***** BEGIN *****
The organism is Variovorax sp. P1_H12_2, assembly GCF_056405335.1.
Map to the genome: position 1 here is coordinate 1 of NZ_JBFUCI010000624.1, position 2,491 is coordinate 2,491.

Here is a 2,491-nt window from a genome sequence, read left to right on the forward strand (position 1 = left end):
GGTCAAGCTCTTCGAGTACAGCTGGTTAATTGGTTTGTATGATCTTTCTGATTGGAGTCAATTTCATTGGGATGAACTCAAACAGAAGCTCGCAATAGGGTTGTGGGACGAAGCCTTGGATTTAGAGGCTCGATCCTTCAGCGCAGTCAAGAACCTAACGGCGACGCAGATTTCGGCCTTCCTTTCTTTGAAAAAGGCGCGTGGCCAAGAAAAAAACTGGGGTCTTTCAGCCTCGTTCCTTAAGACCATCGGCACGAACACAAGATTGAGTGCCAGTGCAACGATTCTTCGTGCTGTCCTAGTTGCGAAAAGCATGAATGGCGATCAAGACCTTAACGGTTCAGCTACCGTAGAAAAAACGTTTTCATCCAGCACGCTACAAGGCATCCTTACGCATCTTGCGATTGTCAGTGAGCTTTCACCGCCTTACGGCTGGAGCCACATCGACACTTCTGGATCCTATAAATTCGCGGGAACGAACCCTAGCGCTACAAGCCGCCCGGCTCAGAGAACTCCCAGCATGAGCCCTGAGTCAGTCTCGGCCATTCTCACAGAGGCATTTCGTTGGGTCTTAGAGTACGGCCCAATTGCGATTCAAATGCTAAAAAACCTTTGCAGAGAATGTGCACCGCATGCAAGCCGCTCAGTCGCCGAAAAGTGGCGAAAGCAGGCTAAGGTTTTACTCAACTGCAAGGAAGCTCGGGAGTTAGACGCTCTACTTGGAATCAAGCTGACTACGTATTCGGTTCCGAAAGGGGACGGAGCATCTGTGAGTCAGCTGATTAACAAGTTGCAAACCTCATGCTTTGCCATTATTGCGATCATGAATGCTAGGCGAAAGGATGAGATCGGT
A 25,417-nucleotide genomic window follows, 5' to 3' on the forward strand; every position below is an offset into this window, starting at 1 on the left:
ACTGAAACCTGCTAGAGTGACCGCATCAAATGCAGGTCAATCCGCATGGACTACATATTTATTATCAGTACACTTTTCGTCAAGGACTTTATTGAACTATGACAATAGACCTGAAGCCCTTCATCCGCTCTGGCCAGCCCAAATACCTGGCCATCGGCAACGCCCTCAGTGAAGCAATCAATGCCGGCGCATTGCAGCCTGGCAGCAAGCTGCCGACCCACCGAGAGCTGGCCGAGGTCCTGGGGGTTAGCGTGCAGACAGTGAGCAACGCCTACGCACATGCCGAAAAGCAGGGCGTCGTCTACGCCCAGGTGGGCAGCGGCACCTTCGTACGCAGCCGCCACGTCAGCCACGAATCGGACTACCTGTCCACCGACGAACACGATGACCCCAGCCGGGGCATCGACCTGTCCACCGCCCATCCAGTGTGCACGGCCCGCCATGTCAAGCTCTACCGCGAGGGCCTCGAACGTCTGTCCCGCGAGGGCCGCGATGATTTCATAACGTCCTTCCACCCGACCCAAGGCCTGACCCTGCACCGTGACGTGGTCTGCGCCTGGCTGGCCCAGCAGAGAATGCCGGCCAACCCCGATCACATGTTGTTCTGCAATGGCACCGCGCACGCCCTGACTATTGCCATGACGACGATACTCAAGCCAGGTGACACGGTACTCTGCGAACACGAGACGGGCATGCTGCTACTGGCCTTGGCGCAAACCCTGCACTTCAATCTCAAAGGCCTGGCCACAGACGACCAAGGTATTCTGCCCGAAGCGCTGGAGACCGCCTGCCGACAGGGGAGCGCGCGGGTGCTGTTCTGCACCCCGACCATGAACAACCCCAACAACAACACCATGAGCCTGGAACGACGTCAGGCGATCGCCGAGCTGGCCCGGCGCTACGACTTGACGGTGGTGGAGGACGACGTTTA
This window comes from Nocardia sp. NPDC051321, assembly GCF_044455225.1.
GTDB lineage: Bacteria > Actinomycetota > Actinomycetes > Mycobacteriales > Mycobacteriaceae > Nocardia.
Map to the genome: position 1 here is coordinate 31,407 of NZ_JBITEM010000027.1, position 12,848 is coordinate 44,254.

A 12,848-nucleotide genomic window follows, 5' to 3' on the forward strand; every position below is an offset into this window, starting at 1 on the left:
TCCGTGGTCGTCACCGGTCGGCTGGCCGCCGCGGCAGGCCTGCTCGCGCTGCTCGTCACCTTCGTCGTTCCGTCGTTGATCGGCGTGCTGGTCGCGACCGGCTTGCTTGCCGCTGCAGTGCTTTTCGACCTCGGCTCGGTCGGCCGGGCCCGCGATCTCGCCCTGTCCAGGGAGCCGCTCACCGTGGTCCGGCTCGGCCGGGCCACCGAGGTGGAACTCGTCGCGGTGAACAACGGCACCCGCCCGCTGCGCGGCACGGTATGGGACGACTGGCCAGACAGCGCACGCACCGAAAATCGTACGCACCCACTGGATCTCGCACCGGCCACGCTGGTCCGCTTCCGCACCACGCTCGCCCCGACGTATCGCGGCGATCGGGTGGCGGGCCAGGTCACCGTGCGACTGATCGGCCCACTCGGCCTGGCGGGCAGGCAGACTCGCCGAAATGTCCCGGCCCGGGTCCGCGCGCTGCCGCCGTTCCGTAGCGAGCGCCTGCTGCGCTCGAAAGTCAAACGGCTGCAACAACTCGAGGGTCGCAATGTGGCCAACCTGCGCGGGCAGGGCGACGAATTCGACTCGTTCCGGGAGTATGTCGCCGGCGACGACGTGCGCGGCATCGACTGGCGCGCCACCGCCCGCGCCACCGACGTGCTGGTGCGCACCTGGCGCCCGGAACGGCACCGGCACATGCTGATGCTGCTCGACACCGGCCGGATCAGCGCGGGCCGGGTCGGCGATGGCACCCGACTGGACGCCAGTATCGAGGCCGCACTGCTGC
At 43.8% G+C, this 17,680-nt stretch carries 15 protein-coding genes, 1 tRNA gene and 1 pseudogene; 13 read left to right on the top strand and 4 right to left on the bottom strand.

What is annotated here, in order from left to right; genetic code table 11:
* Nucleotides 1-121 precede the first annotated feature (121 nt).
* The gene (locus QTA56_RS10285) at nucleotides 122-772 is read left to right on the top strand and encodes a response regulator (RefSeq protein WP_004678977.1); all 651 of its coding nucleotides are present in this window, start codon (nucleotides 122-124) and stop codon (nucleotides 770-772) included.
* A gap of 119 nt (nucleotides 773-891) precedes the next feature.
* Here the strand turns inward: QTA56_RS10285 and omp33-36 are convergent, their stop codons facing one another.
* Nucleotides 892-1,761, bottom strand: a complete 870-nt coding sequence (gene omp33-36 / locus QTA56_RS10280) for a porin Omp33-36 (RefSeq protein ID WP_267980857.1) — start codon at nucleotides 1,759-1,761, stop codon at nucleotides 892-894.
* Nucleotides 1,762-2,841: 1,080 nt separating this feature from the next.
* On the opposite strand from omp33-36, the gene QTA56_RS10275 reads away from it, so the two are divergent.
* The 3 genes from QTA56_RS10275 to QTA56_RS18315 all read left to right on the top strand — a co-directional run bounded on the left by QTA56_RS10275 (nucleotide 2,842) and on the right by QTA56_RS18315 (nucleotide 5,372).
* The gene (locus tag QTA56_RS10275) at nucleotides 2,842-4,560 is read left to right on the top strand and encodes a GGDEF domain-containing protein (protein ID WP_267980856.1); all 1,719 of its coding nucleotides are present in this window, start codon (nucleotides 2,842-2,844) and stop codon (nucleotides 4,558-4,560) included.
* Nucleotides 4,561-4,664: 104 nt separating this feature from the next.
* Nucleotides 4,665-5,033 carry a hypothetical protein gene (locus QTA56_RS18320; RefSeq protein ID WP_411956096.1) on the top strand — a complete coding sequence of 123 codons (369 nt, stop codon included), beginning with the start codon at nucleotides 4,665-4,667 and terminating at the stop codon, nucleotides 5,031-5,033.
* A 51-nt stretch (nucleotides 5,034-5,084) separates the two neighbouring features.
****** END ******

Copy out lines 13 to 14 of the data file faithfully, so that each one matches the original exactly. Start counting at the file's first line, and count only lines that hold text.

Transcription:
What is annotated here, in order from left to right; genetic code table 11:
* Nucleotides 1-121 precede the first annotated feature (121 nt).